In taking a strengths-based approach, it is also imperative to move away from stereotypes about each generation. E.g. older employees being perceived as ‘stuck in their ways’, and younger generations presented as “entitled and tech obsessed”. These types of divisive statements can create and maintain inter-generational conflict. Managers, by using constructive language which focuses on a person’ strengths rather than age, can make a difference. This encourages growth and learning rather than comparison and judgment.
Find common purpose
Many organizations are facing challenges with workplace culture. Inter-generational cohesiveness can be created by identifying common ground/purpose and shared values. By collaborating and communicating on the vision, meaning and purpose of what the organization does and how each employee contributes to it, employees will feel valued and engaged. “Ensure the team is aligned as this will drive the focus from ‘this is WHAT we do’ to ‘this is WHY we do…’ which is important to Gen X and Y. Everyone, regardless of age wants to be valued for their input.
Traditional ideas of mentoring tended to have a top-down approach, in which a senior employee (often older) imparts their knowledge to a younger person. Younger generations prefer collaborative working styles. Introduce two-way mentoring and coaching to allow generations to share their specific skills and knowledge. For example, millennial employees may be able to show Baby Boomers how to get the best out of new technologies, while learning how to manage people or customers from baby boomers.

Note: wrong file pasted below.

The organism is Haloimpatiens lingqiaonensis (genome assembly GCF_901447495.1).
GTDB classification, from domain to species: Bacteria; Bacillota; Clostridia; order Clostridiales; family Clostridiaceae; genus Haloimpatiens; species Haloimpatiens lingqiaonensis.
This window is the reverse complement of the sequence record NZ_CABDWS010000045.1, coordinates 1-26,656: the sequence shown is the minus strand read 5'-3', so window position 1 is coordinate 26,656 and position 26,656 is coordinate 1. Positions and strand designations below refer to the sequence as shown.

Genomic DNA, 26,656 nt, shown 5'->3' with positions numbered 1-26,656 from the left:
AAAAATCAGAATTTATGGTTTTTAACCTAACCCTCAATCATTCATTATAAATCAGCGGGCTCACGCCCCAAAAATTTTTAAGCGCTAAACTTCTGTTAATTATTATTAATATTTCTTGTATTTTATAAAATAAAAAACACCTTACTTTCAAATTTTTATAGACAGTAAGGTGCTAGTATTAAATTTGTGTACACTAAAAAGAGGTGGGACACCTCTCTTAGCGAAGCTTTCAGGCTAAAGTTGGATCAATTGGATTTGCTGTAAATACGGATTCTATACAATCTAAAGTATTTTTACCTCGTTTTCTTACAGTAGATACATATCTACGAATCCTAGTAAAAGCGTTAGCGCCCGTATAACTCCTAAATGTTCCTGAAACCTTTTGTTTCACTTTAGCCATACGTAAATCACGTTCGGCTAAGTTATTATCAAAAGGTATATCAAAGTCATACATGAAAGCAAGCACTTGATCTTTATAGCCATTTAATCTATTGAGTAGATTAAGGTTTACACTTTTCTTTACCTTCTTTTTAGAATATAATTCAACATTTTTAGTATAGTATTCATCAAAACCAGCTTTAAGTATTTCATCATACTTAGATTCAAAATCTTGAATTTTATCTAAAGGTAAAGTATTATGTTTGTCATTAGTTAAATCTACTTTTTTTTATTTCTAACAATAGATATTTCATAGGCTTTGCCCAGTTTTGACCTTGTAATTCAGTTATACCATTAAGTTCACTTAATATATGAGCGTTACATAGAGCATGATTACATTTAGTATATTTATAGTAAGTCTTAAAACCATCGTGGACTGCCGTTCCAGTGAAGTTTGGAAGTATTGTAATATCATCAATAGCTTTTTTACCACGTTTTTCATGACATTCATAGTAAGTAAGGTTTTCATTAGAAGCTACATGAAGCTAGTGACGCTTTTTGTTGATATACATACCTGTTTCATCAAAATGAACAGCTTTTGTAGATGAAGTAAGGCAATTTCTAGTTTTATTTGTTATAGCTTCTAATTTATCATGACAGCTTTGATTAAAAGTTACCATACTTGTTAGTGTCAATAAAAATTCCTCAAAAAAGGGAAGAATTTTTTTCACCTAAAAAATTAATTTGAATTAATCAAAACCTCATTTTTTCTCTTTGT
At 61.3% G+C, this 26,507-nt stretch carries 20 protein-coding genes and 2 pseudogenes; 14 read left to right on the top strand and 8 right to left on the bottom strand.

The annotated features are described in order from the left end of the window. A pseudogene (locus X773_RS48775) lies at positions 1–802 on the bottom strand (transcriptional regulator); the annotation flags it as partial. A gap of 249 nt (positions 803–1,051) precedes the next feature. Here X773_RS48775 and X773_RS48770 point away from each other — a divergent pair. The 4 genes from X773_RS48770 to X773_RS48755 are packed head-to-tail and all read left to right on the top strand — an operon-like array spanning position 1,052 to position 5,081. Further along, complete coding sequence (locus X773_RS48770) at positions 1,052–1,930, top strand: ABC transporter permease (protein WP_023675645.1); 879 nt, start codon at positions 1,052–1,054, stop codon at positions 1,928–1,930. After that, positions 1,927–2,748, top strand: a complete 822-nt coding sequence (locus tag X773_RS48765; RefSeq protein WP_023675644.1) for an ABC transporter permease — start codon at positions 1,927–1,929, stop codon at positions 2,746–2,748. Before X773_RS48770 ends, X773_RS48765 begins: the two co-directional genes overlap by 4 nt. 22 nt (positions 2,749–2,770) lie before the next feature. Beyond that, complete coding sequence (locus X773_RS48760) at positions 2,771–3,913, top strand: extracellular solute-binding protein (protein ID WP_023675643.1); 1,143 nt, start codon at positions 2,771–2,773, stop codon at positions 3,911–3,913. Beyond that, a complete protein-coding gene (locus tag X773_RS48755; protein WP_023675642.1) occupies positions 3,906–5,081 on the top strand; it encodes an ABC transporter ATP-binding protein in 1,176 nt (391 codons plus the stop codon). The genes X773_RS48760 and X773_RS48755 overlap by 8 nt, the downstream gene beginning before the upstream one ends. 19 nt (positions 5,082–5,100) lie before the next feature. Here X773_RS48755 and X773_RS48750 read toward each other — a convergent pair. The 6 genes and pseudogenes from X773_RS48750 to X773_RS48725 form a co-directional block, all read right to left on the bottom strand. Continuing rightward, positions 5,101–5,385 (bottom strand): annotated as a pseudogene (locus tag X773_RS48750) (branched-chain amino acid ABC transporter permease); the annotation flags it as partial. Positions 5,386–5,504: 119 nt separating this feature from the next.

Managing job expectations
Builders and Baby boomers started their careers in a time where a job was for life and that if you keep your head down and work hard you will be rewarded. Conversely, millennials and Generation X belief in working smart and that talent is the key to success, therefore they expect to be respected and their jobs to provide them with purpose.
Communication and balance are important in clarifying and understanding business needs and employees expectations. Develop formal processes to champion best practice and results; create open discussion with employees to focus on learning and development plans. Encourage feedback to foster a sense of participation and responsibility for shaping the way work is conducted and ultimately the success of the business.
It is important to understand what motivates your people and where their sense of job satisfaction is derived. Often each generation will stay in their role for very different reasons. It is vital to understand this and reward people appropriately to retain and create a stable workforce in your organisation. Reward need not be monetary, millennials expect experience and learning.
At AccessEAP we recognise that managers and organisations are often challenged by the complexity of understanding how to support an inter-generational workforce and effectively implement change. We offer a range of services that assist with this.
For additional information on how AccessEAP can help your business can become a more diverse and inclusive workplace, visit www.accesseap.com.au
AccessEAP is a leading Employee Assistance Programs (EAP) provider in Australia. We have been assisting companies across Australia, New Zealand and South East Asia since 1989. In 2017 AccessEAP’s 950 qualified clinical professionals supported more than 1.8 million employees, with over 27,000 of counselling and completed more than 2,500 hours of EAP training. As an Australian owned not for profit, our surplus profit is distributed by the Curran Access Children’s Foundation to support children’s welfare programs and indigenous children at risk in the community.